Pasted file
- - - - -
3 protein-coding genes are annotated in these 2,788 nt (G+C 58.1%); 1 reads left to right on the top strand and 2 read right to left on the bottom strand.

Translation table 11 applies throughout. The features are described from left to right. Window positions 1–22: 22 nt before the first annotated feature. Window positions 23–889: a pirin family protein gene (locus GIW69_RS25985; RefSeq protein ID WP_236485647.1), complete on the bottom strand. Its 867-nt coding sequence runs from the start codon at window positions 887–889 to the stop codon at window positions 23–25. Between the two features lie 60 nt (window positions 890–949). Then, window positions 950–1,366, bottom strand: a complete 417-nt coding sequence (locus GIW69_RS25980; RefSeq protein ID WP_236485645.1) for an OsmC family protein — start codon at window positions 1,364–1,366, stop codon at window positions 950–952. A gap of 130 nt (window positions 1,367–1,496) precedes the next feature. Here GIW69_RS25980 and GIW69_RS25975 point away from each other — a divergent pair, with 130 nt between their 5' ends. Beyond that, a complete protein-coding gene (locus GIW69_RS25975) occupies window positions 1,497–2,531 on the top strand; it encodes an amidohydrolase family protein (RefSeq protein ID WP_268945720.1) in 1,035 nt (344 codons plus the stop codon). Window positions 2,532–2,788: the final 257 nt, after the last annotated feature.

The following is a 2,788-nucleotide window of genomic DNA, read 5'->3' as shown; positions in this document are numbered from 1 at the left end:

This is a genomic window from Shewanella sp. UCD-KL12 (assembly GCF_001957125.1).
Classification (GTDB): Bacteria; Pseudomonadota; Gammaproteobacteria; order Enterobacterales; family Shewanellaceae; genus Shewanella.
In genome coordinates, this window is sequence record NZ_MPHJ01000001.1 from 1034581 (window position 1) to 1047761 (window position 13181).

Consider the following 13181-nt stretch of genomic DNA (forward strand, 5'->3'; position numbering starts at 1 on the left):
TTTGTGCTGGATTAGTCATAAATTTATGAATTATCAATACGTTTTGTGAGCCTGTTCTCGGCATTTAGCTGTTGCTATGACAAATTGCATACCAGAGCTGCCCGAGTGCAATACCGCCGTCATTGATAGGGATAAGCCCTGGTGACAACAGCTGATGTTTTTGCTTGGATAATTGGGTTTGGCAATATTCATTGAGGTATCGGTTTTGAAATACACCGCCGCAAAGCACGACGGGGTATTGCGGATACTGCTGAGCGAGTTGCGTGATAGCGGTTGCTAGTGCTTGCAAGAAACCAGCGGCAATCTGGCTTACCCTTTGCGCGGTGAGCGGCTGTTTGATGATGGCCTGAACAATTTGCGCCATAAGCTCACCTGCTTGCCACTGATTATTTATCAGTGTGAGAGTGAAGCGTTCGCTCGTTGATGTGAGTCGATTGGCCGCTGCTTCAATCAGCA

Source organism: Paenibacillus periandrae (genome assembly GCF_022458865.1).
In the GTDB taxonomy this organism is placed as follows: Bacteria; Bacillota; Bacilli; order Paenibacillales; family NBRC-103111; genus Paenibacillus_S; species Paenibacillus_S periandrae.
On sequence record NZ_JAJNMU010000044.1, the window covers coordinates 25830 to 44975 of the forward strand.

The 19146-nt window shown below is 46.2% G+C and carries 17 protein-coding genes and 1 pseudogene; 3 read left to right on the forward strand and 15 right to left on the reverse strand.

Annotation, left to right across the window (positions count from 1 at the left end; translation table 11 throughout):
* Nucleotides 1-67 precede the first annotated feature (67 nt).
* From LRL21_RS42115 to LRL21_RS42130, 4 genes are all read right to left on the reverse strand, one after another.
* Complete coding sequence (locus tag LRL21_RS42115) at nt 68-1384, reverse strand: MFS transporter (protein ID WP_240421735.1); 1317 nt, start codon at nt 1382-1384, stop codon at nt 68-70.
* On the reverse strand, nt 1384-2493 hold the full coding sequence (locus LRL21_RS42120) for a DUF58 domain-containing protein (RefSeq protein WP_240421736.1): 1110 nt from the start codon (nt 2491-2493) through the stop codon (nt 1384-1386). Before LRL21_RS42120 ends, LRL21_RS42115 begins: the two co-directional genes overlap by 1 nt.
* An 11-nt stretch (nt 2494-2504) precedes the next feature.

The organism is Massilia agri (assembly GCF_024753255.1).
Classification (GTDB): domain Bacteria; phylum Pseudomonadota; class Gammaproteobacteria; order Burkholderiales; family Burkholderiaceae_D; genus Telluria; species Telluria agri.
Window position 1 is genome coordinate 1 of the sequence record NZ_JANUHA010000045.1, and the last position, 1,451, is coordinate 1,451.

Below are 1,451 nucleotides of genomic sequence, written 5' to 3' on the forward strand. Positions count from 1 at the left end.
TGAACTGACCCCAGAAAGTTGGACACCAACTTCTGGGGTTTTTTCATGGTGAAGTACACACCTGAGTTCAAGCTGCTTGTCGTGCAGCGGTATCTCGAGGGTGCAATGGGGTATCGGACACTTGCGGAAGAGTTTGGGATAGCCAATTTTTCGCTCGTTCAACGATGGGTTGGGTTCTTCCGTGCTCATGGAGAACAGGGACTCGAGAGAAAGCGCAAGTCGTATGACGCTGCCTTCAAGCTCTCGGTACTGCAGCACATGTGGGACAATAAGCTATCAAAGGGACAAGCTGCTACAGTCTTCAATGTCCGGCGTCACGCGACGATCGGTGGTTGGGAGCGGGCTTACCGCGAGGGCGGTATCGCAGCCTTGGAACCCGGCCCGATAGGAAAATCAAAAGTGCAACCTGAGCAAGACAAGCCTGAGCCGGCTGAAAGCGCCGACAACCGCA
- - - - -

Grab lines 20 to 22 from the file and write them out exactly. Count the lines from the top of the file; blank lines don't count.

Classification (GTDB): domain Bacteria; phylum Pseudomonadota; class Gammaproteobacteria; order Burkholderiales; family Burkholderiaceae_D; genus Telluria; species Telluria agri.
Window position 1 is genome coordinate 1 of the sequence record NZ_JANUHA010000045.1, and the last position, 1,451, is coordinate 1,451.

Below are 1,451 nucleotides of genomic sequence, written 5' to 3' on the forward strand. Positions count from 1 at the left end.